Goldman Sachs Bank to pay the US almost $2.8 billion for 1MDB Fund scandal

Earlier in Malaysia, 17 employees of the Bank were charged with deliberate deception in transactions with the Fund’s shares.

US Bank Goldman Sachs will pay the US Federal government about $2.8 billion and admit responsibility for its role in the scandal with the withdrawal of several billion dollars from the state-owned Malaysian investment fund 1MDB. This was reported on Tuesday in its electronic version of the newspaper The Wall Street Journal.

According to its sources, the Goldman Sachs subsidiary in Malaysia will plead guilty to this week’s charges. The American Bank will approve an agreement with justice that provides a guilty plea but avoids a trial on this account in the United States. Goldman Sachs, however, agreed to the US Justice Department pay a fine of about $2.2 billion-plus return illegally accrued dividends of nearly $600 million as part of a settlement of claims by the Federal government.

As the newspaper clarifies, Goldman Sachs, as of September 30, set aside $3.2 billion for such costs. The compensation will be included in the Bank’s report for 2020.

The 1MDB fund scandal broke in 2015 when it was reported that it had lost $11 billion. Media reported that at least $4.5 billion was at the disposal of Najib Razak, who was Prime Minister of Malaysia. The investigation did not reveal any evidence of a crime. The investigation resumed after the May 2018 election victory of the opposition led by Mahathir Mohamad. After that, the former Prime Minister was charged with 40 episodes of bribes, money laundering, embezzlement on a large scale, and other offenses. In June of this year, he was sentenced to 12 years in prison and a fine of $49.3 million for economic crimes.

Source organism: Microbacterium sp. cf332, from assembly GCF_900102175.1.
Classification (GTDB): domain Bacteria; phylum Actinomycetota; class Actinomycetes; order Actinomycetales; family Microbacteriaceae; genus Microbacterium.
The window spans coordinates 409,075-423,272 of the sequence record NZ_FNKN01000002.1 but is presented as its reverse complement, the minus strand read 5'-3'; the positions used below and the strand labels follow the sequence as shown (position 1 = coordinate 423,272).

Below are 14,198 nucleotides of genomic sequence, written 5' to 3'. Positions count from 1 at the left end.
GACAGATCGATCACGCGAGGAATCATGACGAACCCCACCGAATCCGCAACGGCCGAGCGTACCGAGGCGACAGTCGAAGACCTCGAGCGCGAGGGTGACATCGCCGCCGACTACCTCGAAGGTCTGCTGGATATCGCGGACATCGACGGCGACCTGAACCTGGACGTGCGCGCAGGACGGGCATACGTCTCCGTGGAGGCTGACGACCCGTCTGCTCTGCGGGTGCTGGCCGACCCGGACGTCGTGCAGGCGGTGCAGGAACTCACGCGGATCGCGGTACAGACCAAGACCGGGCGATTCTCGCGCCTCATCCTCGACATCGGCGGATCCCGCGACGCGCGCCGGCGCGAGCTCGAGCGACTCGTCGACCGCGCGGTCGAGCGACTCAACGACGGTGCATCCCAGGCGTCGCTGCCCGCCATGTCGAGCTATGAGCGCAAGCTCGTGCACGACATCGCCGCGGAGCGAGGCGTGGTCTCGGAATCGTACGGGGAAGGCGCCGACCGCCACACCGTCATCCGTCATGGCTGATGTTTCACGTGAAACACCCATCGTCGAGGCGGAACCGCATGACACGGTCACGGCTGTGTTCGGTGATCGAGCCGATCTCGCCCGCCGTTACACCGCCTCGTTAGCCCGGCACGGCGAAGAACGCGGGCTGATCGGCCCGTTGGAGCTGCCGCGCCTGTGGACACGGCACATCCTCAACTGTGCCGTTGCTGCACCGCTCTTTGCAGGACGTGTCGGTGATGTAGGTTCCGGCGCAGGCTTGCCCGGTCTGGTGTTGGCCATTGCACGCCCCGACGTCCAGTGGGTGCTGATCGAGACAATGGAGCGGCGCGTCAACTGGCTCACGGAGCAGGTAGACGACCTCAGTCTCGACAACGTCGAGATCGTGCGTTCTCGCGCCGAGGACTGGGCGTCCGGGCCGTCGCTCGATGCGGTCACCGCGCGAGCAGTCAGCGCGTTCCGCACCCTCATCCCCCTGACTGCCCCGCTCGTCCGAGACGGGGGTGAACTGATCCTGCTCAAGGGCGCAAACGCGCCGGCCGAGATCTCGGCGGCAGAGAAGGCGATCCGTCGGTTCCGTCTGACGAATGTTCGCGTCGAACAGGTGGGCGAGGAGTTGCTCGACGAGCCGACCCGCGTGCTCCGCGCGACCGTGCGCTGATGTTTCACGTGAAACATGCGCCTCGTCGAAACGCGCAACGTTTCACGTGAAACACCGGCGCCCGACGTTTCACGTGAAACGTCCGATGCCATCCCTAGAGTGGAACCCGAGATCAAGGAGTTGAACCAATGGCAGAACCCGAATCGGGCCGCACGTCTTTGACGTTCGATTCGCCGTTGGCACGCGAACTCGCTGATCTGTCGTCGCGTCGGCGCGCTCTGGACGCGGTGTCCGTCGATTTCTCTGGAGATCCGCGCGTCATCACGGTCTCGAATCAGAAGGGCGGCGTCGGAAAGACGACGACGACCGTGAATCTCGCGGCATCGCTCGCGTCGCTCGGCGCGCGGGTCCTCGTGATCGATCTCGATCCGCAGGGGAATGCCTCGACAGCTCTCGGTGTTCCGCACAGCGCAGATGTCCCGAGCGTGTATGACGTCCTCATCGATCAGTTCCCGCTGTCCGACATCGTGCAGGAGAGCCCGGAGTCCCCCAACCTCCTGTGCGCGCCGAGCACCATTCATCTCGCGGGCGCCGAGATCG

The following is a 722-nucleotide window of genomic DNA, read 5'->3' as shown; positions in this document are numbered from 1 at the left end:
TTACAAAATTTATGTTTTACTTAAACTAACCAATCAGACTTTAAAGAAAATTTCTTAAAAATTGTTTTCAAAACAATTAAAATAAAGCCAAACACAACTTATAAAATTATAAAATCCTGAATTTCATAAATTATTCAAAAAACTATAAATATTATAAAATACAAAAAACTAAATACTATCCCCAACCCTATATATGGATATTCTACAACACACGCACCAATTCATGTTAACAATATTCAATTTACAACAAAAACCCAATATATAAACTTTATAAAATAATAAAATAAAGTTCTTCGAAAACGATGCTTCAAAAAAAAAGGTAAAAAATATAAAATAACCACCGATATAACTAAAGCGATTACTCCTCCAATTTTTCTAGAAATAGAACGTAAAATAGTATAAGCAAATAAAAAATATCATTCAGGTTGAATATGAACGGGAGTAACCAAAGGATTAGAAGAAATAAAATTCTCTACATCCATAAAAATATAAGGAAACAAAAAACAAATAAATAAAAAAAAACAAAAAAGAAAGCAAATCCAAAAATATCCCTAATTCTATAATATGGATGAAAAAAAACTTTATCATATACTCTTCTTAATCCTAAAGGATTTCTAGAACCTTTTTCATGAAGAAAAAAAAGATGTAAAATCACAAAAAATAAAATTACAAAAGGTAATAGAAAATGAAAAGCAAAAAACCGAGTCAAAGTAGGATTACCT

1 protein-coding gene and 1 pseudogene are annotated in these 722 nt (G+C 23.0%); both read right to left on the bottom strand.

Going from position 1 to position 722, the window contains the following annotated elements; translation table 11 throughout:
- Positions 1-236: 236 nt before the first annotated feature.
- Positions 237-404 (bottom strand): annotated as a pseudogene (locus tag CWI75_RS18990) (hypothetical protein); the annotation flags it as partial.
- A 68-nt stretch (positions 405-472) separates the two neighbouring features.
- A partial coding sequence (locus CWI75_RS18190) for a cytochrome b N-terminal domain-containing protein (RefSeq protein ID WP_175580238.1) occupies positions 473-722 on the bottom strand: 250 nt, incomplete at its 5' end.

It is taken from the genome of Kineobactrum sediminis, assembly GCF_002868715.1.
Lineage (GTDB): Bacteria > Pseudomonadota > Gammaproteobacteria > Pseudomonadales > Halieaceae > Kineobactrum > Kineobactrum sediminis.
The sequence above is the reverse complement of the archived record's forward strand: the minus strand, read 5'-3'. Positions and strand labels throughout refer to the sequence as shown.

In August last year in Malaysia, 17 employees of the US Bank Goldman Sachs were charged with deliberate deception in transactions with shares owned by the 1MDB Fund. In six countries, including the United States, legal proceedings have begun over the actions of the Fund’s management and Goldman Sachs.

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Author: Steve Cowan
Graduated From Princeton University. He has been at the Free Press since October 2014. Previously worked as a regional entertainment editor.
Function: Chief-Editor
Steve Cowan

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